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dll not loading

Discussion in 'Windows XP' started by Sue, Jun 25, 2010.

  1. Sue

    Sue Flightless Bird

    i recently started getting a mesage on boot up that exojitifef.dll could not
    be loaded and I have no connection to the internet. are these two facts
    associated?
    how do I solve the dll problem? I can't access the internet from that
    computer. I am using another computer to send this.
    TIA
     
  2. Yuri Nalysis

    Yuri Nalysis Flightless Bird

    You're probably infested with malware.

    "Sue" <sue@wizardclassics.co.uk> wrote in message
    news:reydna9HFa3SSbnRnZ2dnUVZ7qSdnZ2d@brightview.co.uk...
    :i recently started getting a mesage on boot up that exojitifef.dll could
    not
    : be loaded and I have no connection to the internet. are these two facts
    : associated?
    : how do I solve the dll problem? I can't access the internet from that
    : computer. I am using another computer to send this.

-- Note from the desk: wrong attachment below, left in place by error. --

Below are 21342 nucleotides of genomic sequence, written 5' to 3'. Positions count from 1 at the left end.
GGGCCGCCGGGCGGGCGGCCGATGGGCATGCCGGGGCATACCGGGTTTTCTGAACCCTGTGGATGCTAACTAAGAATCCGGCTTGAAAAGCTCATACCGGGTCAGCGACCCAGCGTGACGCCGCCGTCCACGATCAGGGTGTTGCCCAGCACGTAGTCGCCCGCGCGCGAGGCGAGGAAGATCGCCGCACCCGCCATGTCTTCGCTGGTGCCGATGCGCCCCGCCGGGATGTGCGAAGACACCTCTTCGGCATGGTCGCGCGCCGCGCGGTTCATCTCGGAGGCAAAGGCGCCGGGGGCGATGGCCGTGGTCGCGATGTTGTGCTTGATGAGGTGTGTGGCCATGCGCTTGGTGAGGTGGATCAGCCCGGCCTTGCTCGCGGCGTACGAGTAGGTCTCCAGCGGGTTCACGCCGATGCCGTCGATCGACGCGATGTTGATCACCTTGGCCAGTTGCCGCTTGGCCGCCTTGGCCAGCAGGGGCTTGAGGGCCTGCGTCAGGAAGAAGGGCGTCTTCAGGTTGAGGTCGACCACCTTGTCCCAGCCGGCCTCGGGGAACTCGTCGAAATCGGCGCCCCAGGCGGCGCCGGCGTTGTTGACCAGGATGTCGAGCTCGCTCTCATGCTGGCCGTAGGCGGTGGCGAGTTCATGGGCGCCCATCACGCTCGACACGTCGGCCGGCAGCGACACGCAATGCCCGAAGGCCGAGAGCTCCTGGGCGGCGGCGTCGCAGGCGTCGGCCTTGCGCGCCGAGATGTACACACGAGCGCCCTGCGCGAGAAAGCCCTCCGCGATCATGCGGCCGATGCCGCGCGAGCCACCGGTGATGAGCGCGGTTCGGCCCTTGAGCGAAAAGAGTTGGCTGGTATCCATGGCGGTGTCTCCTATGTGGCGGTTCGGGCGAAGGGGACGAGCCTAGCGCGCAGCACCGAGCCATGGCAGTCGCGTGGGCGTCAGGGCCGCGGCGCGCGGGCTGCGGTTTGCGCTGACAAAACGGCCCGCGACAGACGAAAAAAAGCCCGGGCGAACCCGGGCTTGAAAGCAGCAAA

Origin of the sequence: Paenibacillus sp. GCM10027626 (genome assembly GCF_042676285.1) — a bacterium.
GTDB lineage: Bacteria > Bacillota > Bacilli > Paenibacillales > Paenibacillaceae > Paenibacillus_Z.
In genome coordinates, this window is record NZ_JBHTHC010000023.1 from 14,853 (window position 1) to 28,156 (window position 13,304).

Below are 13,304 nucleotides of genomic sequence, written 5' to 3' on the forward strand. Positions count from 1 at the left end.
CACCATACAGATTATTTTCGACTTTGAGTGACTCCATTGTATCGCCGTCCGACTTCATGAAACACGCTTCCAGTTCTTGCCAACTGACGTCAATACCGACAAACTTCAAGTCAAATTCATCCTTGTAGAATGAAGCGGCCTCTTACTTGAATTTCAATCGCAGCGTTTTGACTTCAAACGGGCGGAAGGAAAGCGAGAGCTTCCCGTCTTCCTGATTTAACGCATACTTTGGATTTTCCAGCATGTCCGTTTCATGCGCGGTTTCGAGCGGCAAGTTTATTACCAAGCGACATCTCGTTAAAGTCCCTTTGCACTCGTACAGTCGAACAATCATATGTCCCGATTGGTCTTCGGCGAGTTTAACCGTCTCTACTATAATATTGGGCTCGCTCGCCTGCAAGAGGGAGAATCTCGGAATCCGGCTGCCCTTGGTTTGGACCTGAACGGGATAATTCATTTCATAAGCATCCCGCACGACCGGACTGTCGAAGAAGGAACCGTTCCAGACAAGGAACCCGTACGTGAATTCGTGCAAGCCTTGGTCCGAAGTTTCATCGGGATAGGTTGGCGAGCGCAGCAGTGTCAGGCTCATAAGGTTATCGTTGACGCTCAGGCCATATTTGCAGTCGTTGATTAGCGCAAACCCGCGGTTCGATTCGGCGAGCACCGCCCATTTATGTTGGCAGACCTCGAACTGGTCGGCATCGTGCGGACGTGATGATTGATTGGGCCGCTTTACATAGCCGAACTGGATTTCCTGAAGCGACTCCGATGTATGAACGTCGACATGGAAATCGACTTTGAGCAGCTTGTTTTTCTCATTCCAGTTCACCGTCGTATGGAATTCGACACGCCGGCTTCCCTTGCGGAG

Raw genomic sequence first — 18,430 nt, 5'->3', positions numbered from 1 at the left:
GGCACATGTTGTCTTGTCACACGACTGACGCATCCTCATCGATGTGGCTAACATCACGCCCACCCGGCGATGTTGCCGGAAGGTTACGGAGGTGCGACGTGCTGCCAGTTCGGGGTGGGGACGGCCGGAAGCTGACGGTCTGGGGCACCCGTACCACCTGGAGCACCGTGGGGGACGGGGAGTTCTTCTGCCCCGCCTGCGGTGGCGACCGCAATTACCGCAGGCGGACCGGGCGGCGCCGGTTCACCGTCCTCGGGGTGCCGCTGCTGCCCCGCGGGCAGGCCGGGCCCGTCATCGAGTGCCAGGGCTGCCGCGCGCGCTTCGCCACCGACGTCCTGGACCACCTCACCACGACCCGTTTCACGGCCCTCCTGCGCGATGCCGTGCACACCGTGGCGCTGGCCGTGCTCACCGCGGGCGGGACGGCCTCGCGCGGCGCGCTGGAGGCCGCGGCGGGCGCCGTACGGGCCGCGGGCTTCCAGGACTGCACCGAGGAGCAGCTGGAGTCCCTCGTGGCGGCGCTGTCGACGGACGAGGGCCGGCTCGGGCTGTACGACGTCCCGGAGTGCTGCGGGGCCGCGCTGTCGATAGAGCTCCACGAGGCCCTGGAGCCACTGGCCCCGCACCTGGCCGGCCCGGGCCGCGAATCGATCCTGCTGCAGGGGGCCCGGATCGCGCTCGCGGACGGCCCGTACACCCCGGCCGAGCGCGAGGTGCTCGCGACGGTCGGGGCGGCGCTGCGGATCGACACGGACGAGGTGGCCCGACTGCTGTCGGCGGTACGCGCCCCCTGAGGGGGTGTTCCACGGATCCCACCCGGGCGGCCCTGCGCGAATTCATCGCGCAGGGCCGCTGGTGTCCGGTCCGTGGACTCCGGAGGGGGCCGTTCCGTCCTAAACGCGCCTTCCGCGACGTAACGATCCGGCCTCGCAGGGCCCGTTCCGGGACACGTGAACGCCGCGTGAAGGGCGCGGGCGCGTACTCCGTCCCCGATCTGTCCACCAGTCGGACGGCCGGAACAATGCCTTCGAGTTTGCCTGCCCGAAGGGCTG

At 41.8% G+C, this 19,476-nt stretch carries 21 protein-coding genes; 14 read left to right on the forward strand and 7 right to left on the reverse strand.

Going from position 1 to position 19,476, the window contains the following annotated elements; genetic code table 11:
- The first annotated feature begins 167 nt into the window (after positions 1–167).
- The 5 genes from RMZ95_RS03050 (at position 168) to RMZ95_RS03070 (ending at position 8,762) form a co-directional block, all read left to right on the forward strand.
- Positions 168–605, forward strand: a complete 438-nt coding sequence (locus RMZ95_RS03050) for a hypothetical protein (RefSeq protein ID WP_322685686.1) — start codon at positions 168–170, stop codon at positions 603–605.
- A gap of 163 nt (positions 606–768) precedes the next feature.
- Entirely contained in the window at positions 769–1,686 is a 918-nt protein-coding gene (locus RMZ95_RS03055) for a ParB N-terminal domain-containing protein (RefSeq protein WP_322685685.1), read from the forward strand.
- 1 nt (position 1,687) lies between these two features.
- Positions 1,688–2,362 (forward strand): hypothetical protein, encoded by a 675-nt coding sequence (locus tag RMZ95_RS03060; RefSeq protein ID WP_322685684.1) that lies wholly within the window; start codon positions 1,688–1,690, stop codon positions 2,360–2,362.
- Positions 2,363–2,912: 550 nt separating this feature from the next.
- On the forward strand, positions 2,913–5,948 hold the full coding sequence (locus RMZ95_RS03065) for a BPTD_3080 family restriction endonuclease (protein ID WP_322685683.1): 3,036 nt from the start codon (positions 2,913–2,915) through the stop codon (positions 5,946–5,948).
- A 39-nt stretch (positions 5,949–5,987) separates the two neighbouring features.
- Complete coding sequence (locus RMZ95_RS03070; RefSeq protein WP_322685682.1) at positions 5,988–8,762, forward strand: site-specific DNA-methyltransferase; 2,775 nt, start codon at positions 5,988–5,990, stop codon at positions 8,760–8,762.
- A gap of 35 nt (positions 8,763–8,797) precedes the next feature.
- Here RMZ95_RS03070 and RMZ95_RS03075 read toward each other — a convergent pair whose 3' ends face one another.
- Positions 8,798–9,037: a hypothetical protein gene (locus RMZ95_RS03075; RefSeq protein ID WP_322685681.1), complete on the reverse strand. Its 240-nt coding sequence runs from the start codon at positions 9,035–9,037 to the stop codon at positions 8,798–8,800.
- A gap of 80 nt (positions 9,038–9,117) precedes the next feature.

: TIA
    :
    :
     
  3. Jim

    Jim Flightless Bird

    On Fri, 25 Jun 2010 17:07:42 +0100, "Sue" <sue@wizardclassics.co.uk>
    wrote:

    >i recently started getting a mesage on boot up that exojitifef.dll could not
    >be loaded and I have no connection to the internet. are these two facts
    >associated?
    >how do I solve the dll problem? I can't access the internet from that
    >computer. I am using another computer to send this.
    >TIA
    >


    Do a search and delete it ( it`s remains of malware ) .
     
  4. Mike S

    Mike S Flightless Bird

    On 6/25/2010 9:07 AM, Sue wrote:
    > i recently started getting a mesage on boot up that exojitifef.dll could not
    > be loaded and I have no connection to the internet. are these two facts
    > associated?
    > how do I solve the dll problem? I can't access the internet from that
    > computer. I am using another computer to send this.
    > TIA


    I would definitely consider installing Malwarebytes Antimalware from a
    USB stick, and doing a complete scan.
     
  5. Paul

    Paul Flightless Bird

    Sue wrote:
    > i recently started getting a mesage on boot up that exojitifef.dll could not
    > be loaded and I have no connection to the internet. are these two facts
    > associated?
    > how do I solve the dll problem? I can't access the internet from that
    > computer. I am using another computer to send this.
    > TIA
    >


    When malware installs an executable, there are two components.

    1) Typically, a randomly named file is used. When you can't find
    the "exojitifef.dll" in a web search, that is how you tell it